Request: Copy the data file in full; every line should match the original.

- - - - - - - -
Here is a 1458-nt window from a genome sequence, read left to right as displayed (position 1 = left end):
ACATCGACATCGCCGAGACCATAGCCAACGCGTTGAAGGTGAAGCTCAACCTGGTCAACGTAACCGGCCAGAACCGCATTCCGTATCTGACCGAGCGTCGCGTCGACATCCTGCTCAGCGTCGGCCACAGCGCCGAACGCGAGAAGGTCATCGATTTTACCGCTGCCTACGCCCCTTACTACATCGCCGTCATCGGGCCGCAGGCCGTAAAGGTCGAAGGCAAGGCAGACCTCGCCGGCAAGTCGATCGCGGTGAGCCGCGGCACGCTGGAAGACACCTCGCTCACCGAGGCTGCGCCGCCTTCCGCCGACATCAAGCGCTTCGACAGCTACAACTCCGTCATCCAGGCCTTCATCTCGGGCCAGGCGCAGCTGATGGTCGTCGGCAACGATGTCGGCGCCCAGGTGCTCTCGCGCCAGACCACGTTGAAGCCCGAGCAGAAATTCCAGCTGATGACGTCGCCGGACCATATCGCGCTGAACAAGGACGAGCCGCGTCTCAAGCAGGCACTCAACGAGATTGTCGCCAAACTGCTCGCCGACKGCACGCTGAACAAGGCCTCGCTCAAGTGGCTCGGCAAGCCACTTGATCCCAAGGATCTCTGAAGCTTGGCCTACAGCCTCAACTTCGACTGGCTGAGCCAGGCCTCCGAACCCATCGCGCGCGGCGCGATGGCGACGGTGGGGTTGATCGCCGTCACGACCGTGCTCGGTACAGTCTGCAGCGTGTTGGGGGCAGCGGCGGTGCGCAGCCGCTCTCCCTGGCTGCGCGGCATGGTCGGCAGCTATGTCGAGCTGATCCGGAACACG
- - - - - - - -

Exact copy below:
Here is a 1458-nt window from a genome sequence, read left to right as displayed (position 1 = left end):
ACATCGACATCGCCGAGACCATAGCCAACGCGTTGAAGGTGAAGCTCAACCTGGTCAACGTAACCGGCCAGAACCGCATTCCGTATCTGACCGAGCGTCGCGTCGACATCCTGCTCAGCGTCGGCCACAGCGCCGAACGCGAGAAGGTCATCGATTTTACCGCTGCCTACGCCCCTTACTACATCGCCGTCATCGGGCCGCAGGCCGTAAAGGTCGAAGGCAAGGCAGACCTCGCCGGCAAGTCGATCGCGGTGAGCCGCGGCACGCTGGAAGACACCTCGCTCACCGAGGCTGCGCCGCCTTCCGCCGACATCAAGCGCTTCGACAGCTACAACTCCGTCATCCAGGCCTTCATCTCGGGCCAGGCGCAGCTGATGGTCGTCGGCAACGATGTCGGCGCCCAGGTGCTCTCGCGCCAGACCACGTTGAAGCCCGAGCAGAAATTCCAGCTGATGACGTCGCCGGACCATATCGCGCTGAACAAGGACGAGCCGCGTCTCAAGCAGGCACTCAACGAGATTGTCGCCAAACTGCTCGCCGACKGCACGCTGAACAAGGCCTCGCTCAAGTGGCTCGGCAAGCCACTTGATCCCAAGGATCTCTGAAGCTTGGCCTACAGCCTCAACTTCGACTGGCTGAGCCAGGCCTCCGAACCCATCGCGCGCGGCGCGATGGCGACGGTGGGGTTGATCGCCGTCACGACCGTGCTCGGTACAGTCTGCAGCGTGTTGGGGGCAGCGGCGGTGCGCAGCCGCTCTCCCTGGCTGCGCGGCATGGTCGGCAGCTATGTCGAGCTGATCCGGAACACG